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The voice of Scotland’s vibrant voluntary sector

Published by Scottish Council for Voluntary Organisations

TFN is published by the Scottish Council for Voluntary Organisations, Mansfield Traquair Centre, 15 Mansfield Place, Edinburgh, EH3 6BB. The Scottish Council for Voluntary Organisations (SCVO) is a Scottish Charitable Incorporated Organisation. Registration number SC003558.

Volunteers as human rights defenders? 

This opinion piece is 9 months old

Sarah Latto on Volunteer Scotland's response to the Human Rights Bill

Last week Volunteer Scotland responded to the consultation on the Human Rights Bill. It is a key priority for the Scottish Government to embed human rights into Scot’s law and build a ‘human rights culture’ in Scotland. 

In drafting our response to the consultation, we asked two questions: 
1. What is the contribution of volunteers in upholding human rights? 
2. Should participation in volunteering be protected by rights legislation?

Our response was informed largely by feedback from the Policy Champions Network which met last month to discuss the contribution of volunteering to the human rights agenda. It was clear from this discussion that the success of any human rights legislation, and indeed the development of a human rights culture, is reliant on the efforts of volunteers. One attendee even referred to volunteers as "human rights defenders". 

Volunteers support the rights of individuals in a range of roles, some more obvious than others. Citizens Advice Bureaux volunteers provide advice to thousands of people each year, empowering them to protect their own rights. Dignity is a central tenet of the Human Rights Bill, and health and care organisations like The Food Train and Kirrie Connections uphold the rights and dignity of people with health conditions so that they can stay in their homes and communities for longer. 

However, volunteers also uphold the rights of Scotland’s people in a range of other ways. The right to participate in cultural life is reliant on the many thousands of volunteers who support arts, culture and heritage activities. The proposed right to participate in decision-making is often dependent on volunteers in representative roles like community councils which support local participation in place plans.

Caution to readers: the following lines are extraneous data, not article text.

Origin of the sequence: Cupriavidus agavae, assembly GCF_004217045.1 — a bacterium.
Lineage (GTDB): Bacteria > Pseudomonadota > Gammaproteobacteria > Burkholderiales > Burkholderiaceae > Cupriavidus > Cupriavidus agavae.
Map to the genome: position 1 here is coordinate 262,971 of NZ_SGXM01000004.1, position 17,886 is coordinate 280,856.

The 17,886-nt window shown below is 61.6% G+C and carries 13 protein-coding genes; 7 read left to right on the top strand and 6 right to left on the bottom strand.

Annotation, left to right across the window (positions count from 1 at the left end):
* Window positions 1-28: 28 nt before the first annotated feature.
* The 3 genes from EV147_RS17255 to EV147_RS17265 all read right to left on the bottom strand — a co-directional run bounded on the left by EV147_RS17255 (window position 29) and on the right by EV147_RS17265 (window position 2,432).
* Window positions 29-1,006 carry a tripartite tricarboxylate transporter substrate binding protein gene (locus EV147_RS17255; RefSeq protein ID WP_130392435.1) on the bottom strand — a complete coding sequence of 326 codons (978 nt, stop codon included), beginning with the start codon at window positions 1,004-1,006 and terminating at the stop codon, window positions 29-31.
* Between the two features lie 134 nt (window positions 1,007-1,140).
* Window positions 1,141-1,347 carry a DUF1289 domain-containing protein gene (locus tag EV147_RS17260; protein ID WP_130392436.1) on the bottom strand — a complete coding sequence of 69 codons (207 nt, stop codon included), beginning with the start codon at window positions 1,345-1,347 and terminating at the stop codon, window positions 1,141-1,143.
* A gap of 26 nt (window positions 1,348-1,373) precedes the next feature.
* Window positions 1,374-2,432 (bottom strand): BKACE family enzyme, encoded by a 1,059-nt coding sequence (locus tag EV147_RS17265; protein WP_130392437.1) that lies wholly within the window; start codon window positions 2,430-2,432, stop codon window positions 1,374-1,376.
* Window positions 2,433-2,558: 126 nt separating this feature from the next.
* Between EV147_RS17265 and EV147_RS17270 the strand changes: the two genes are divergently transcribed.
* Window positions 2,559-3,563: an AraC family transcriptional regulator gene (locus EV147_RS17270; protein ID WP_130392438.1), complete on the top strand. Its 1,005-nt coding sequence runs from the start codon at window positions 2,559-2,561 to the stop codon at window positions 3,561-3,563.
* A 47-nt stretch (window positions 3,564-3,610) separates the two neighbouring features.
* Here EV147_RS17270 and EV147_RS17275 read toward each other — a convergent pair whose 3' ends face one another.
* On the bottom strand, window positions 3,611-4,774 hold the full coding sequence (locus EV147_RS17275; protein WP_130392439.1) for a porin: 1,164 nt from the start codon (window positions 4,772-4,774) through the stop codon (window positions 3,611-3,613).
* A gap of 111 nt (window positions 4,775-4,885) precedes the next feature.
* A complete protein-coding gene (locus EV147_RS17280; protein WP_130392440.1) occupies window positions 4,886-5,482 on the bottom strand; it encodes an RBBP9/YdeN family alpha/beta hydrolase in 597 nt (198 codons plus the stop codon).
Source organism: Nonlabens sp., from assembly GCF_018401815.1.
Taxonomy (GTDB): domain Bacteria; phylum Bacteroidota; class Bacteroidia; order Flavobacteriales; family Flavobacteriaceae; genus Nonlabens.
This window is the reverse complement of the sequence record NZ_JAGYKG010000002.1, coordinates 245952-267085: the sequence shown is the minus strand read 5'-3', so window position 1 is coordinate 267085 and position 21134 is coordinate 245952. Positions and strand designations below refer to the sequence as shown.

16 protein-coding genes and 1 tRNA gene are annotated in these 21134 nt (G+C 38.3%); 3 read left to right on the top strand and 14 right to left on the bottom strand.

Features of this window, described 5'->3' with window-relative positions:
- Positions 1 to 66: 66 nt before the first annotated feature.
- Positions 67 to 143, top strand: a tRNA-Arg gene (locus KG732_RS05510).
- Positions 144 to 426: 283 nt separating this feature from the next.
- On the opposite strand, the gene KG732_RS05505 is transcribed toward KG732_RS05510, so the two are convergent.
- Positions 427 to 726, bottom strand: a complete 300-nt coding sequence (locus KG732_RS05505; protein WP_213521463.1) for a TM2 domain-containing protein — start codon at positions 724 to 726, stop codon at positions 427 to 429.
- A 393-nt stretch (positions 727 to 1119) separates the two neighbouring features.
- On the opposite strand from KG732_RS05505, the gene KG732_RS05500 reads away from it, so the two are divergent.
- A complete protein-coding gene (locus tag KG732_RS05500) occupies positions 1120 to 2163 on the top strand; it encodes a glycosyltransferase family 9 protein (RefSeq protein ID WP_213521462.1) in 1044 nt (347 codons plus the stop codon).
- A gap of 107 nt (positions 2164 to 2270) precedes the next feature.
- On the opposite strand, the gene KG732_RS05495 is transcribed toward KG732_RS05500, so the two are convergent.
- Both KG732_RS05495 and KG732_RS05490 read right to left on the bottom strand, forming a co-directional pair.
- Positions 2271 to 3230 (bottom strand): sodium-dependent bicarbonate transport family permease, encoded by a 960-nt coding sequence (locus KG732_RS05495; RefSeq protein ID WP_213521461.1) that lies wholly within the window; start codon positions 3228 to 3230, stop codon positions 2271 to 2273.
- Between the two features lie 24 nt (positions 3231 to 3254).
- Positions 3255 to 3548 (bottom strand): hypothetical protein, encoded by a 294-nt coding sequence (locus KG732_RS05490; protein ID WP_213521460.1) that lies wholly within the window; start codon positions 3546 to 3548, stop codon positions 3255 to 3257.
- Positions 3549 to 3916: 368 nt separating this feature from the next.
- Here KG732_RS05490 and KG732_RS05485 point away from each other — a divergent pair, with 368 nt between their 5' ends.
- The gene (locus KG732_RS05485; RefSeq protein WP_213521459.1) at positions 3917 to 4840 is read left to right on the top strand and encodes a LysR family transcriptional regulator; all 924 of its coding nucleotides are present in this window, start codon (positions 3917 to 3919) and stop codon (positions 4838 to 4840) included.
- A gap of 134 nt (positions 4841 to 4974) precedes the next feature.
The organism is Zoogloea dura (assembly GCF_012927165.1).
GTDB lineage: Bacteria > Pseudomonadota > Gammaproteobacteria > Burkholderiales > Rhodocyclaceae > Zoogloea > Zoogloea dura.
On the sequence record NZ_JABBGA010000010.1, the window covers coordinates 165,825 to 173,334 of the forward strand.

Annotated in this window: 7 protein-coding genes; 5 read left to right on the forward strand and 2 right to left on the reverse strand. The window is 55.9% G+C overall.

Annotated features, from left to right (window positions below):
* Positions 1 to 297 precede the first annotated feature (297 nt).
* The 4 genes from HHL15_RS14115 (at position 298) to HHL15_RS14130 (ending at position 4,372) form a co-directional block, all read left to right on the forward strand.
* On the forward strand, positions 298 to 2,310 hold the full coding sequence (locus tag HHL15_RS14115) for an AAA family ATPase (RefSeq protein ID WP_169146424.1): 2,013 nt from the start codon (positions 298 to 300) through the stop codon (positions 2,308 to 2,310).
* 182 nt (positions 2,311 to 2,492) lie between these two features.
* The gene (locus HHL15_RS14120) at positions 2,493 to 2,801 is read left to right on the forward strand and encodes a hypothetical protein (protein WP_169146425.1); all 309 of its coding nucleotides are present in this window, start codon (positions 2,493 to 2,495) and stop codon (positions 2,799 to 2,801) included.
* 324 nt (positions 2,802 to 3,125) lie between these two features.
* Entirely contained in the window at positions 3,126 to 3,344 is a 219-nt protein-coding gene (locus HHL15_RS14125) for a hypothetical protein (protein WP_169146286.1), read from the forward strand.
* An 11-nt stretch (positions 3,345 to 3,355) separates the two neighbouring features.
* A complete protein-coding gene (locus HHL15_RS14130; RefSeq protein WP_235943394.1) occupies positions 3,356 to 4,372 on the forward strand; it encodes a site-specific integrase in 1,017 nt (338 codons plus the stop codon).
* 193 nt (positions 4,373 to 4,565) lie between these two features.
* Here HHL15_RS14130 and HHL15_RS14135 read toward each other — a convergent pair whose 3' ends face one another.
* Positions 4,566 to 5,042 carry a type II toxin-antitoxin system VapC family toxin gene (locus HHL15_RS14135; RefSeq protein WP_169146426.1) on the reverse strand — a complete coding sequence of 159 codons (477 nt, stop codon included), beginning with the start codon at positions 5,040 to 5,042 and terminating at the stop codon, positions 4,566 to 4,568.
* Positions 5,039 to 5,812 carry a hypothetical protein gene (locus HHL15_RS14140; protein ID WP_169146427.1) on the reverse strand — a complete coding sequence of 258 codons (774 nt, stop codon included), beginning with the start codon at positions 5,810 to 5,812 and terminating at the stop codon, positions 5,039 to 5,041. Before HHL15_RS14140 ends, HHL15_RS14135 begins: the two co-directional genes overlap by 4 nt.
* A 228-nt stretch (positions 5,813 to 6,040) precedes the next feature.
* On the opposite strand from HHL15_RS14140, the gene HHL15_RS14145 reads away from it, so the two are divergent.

One form of volunteering that is often overlooked but has a key role in the provision of rights advocacy is found in trade unions. According to UNISON

"Our volunteer workplace reps play a vital day-to-day role in helping UNISON members… they are advisers and sounding boards, talking to members about workplace problems and – if they feel confident – giving advice on how to deal with these."

In addition, volunteers have an important role in the proposed right to a healthy environment, both in responding to the effects of climate change and in helping to bringing about change. In my most recent blog, I explored the contribution of volunteers in transformational roles such as campaigning, awareness-raising and citizen science to the development of a circular economy. 

So it’s clear volunteers have a key role defending and protecting human rights in Scotland. But what about volunteering itself? Should it be protected in human rights legislation? 

One of the existing international human rights that is proposed for inclusion in this legislation is the right to participate in cultural life, and there is clear evidence that volunteering is a vital part of cultural life in Scotland. This was demonstrated during the Covid-19 pandemic, when 64% of Scotland’s adult population volunteered either formally or informally during 2020. We also saw the cultural significance of volunteering during the spell of bad weather last weekend when volunteers stepped up to help those affected by flooding.  

Similarly, participation in volunteering helps to uphold the right to the highest attainable standard of physical and mental health. The health and wellbeing benefits of volunteering were evidenced in our 2018 research, which showed that volunteering can significantly improve mental and physical health while also reducing social isolation. As an example of this, a recent evaluation of the Scottish Government’s Refugee Integration Strategy found that the majority of refugees and asylum seekers interviewed had been involved in volunteering, and that this "helped their mental health and reduced the isolating effects of not being able to have paid employment." 

While it is clear that volunteering has a significant positive role to play in developing a human rights culture in Scotland, we did have a few concerns about the potential implications of this legislation for volunteers. We were clear in our response that many volunteers would require significant training and guidance to understand this legislation, thus requiring dedicated resource. We also expressed concern that volunteers and volunteer-led organisations involved in upholding rights could be held liable for any legislative duties that emerge. 

So, volunteers already have a key role in upholding human rights in Scotland, and volunteering is so important that it should be protected in human rights legislation. However, it is vital that efforts are made to ensure that this legislation does not present additional barriers or pressures for volunteers. With all of this in mind we are cautiously optimistic about the future role of volunteers in developing a human rights culture but will be keeping a close eye on how the legislation develops. 

Sarah Latto is policy officer at Volunteer Scotland